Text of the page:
If Prince Andrew had gone to court in the US to fight it out with Virginia Giuffre, it would have made headlines as tall as a New York skyscraper.
That royal disaster zone has been averted by an out-of-court settlement.
But it comes with high costs to Prince Andrew, both financial and reputational, and it will be a long road back before there is any chance of clearing his name in terms of public opinion.
He won't get back any of the royal patronages, military links or the HRH title that were taken away from him.
And the many questions raised by his BBC Newsnight interview - about his connections with Ghislaine Maxwell and Jeffrey Epstein and details such as his inability to sweat - will be left unanswered.
If not a smoking gun, there is still the unexplained smoke from a Woking pizza oven.
The implication of this deal means he is potentially paying millions of dollars to someone he still contends he has no memory of ever meeting.
The deal says that Prince Andrew "regrets his association with Epstein", but that picture of the prince with the sex offender will continue to haunt him.
That even more famous picture of Ms Giuffre, Prince Andrew and Maxwell, taken in London almost 21 years ago, will always be there when his name is mentioned, frozen in digital aspic.
Long shadows have been cast which will be hard to shift.
Watch the full BBC Newsnight interview
Prince Andrew spoke to BBC Newsnight's Emily Maitlis in 2019 about his relationship with convicted paedophile Jeffrey Epstein. Watch the full interview on BBC iPlayer.
Legal experts had been predicting that a settlement was the most likely outcome from this civil court case, in which Ms Giuffre had brought sexual assault claims against Prince Andrew.
"It was the best of the bad options available to him," said Gideon Benaim, a partner at law firm Simkins, who specialises in protecting high-profile reputations.
"If it had continued it would have inevitably damaged him even further," said Mr Benaim.
Anna Rothwell at law firm Corker Binning said Prince Andrew's Newsnight interview on its own "would have given Ms Giuffre's lawyers a wealth of material to use in cross examination".
Paying the price
But where does it leave Prince Andrew now?
A few weeks ago his legal team was full of fighting talk about being ready to battle it out in court and wanting to knock down Ms Giuffre's allegations.
Now the tone has changed completely to recognising that Ms Giuffre has "suffered both as an established victim of abuse and as a result of unfair public attacks".
But Mr Benaim says the deal avoids any admission of guilt and any personal wrongdoing and stops a case which threatened an endless supply of negative headlines.
"Reputationally he had to get rid of this - almost regardless of the cost," said the lawyer.
Prince Andrew can maintain his innocence, with nothing proven against him, and he could argue that he was paying a price to protect his family from any further damaging coverage.
The number of zeroes in that payment remains confidential, but it's likely to look like a long row of those emojis of popping eyes.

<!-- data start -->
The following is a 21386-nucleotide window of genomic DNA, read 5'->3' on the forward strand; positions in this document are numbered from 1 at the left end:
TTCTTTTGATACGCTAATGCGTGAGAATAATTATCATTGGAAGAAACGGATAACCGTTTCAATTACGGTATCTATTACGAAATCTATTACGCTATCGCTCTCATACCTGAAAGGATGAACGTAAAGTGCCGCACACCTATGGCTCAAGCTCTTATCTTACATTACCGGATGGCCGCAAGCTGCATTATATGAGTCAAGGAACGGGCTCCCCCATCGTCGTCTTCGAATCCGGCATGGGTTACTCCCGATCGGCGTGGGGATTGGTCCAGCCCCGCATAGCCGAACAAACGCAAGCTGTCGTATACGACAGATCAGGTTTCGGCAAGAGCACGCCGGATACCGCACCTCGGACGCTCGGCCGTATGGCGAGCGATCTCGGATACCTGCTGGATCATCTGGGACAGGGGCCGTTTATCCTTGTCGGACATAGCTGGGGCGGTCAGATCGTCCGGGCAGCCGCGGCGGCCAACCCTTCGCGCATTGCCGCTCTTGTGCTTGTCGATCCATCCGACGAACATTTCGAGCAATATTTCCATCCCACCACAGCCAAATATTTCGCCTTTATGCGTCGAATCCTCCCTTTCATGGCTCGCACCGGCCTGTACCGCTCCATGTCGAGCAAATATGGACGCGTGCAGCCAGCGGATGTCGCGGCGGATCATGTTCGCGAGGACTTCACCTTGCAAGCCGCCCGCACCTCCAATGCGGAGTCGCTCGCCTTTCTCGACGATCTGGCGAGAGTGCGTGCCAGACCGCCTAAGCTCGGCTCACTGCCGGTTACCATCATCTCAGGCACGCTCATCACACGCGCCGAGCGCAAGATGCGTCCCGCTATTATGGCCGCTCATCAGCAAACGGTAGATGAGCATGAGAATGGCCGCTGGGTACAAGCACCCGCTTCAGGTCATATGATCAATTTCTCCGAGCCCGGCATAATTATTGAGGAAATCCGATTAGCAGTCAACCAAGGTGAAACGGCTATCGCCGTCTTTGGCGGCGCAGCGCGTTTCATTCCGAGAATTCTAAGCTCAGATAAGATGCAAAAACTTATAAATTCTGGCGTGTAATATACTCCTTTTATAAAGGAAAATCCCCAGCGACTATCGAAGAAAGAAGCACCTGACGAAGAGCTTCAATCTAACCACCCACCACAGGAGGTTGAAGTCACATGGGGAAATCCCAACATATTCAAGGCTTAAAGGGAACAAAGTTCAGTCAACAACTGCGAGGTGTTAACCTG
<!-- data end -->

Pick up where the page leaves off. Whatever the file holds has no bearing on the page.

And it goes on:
'Public or private purse'
There is also some ambiguity about whether it is one or two payments being made.
"The parties will file a stipulated dismissal upon Ms Giuffre's receipt of the settlement (the sum of which is not being disclosed).
"Prince Andrew intends to make a substantial donation to Ms Giuffre's charity in support of victims' rights," says the joint statement accompanying the deal.
Whether that means separate payments to Ms Giuffre and the charity has not been clarified by Prince Andrew's representatives.
Who is paying for the pay-out could be another issue.
Kate Macnab, a lawyer at Reeds Solicitors, says: "It is likely there will be some demands to know where the payment is coming from - public or private purse?"
In terms of what comes next, the settlement contains a line suggesting how he might try to begin restoring his reputation.
"He pledges to demonstrate his regret for his association with Epstein by supporting the fight against the evils of sex trafficking, and by supporting its victims."
Although at the moment he might be at risk of losing more links with organisations, than making new ones - particularly anything connected to sex trafficking.
There will still be constitutional roles. Prince Andrew remains a counsellor of state, unless legislation is passed to change that, which means he is one of four senior royals who could act in place of the Queen if illness meant she was unable to carry out official duties.
From the wider Royal Family there might be relief that the case is over, rather than facing a Platinum Jubilee year clouded by allegations and more revelations.
But for Prince Andrew it's hard to see any way back to public life.
Will he be able to take part in jubilee events or official royal family occasions?
Even with no admission of guilt, or any concessions to the claims against him, his future relationship with the public, and any appearances at royal events, will be awkward to say the least.